"5 If one inadvertently committed one transgression, but there are two persons involved and he is unaware of the one with whom he committed the transgression, he is liable.
What is implied? There were two women in the niddah state. Inadvertently, he was intimate with one of them, but he did not know with whom. He had two sisters. Inadvertently, he was intimate with one of them, but he did not know with whom. In these instances, he is liable for a sin-offering. To what can this be compared? To two lamps that are burning and one extinguished one of them on the Sabbath without knowing which one he extinguished or two pots of forbidden fat from which he ate one and yet, he did not know the identity of the one from which he ate. In these instances, he is liable. Similar laws apply in all analogous situations.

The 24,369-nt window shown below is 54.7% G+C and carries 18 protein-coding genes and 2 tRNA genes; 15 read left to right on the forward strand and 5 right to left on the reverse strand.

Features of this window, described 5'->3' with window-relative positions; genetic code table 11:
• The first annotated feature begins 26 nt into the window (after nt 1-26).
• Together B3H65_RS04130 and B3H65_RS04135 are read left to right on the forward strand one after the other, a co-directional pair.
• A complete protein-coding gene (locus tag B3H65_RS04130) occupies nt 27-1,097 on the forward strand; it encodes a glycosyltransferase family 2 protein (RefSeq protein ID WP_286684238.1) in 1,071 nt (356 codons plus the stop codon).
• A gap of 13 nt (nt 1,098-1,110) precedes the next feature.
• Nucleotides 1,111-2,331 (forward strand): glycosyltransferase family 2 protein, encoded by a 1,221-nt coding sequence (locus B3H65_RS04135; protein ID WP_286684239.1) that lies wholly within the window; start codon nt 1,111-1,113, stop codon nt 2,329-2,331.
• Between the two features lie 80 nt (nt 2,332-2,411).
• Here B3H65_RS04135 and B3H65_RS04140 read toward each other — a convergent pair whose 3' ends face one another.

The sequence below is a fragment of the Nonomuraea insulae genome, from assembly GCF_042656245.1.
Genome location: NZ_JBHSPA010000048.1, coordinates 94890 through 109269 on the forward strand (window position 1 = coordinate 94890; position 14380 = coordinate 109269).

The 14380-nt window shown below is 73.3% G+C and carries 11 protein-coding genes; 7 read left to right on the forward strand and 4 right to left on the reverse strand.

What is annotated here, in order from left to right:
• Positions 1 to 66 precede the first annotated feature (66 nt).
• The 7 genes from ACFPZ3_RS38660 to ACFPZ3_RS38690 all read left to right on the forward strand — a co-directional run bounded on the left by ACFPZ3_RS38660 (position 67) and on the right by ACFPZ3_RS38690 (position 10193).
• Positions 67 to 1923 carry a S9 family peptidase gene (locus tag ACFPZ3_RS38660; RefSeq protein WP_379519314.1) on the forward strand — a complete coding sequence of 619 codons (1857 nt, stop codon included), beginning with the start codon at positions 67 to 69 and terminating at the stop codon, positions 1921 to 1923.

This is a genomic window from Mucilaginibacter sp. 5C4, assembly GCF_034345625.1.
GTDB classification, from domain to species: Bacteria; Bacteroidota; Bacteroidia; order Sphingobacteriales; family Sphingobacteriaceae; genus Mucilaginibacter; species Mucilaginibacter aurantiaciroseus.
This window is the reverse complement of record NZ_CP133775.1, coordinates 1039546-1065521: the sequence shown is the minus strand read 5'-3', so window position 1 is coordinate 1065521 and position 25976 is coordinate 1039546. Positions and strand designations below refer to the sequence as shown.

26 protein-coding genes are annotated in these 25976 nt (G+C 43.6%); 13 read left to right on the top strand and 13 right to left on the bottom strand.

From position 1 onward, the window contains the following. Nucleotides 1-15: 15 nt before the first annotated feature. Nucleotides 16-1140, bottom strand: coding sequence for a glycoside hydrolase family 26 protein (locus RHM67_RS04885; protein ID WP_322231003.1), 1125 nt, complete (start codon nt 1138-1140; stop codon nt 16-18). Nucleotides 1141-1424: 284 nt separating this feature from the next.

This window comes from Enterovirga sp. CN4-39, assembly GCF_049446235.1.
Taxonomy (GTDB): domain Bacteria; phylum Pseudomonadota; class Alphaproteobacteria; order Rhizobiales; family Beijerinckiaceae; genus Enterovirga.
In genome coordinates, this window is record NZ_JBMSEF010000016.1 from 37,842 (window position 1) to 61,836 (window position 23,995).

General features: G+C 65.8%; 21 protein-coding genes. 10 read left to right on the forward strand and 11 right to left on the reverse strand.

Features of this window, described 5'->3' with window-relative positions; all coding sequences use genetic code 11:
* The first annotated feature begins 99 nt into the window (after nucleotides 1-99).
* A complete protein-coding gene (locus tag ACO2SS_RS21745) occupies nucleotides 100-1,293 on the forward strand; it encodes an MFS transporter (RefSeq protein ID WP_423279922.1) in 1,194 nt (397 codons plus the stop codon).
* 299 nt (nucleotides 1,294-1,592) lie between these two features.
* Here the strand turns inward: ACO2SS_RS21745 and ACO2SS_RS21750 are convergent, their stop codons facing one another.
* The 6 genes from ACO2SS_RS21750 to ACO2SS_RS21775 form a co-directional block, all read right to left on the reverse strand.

ה שָׁגַג בְּשֵׁם אֶחָד וְהֵם שְׁנֵי גּוּפִין חַיָּב. כֵּיצַד. שְׁתֵּי נִדּוֹת וְשָׁגַג בְּאַחַת מֵהֶן וְאֵין יָדוּעַ אֵי זוֹ הִיא. שְׁתֵּי אֲחָיוֹת וְשָׁגַג בְּאַחַת מֵהֶן וְאֵין יָדוּעַ אֵי זוֹ הִיא חַיָּב חַטָּאת שֶׁהֲרֵי יָדַע עַצְמוֹ שֶׁל חֵטְא. לְמָה זֶה דּוֹמֶה לִשְׁתֵּי נֵרוֹת דּוֹלְקוֹת שֶׁכָּבָה אַחַת מֵהֶן וְאֵין יָדוּעַ אֵי זוֹ נֵר הִיא. אוֹ לִשְׁנֵי תַּמְחוּיִין שֶׁל חֵלֶב שֶׁאָכַל מֵאֶחָד מֵהֶן וְאֵין יָדוּעַ מֵאֵי זֶה תַּמְחוּי מֵהֶן אָכַל שֶׁהוּא חַיָּב. וְכֵן כָּל כַּיּוֹצֵא בָּזֶה"
Why does the Rambam need to compare this case to anything, and specifically bring the two examples of two candles, or two plates of fat?
If he didn't bring any example, what would we have thought?
Similarly, if he only brought one of the two, what would we have thought?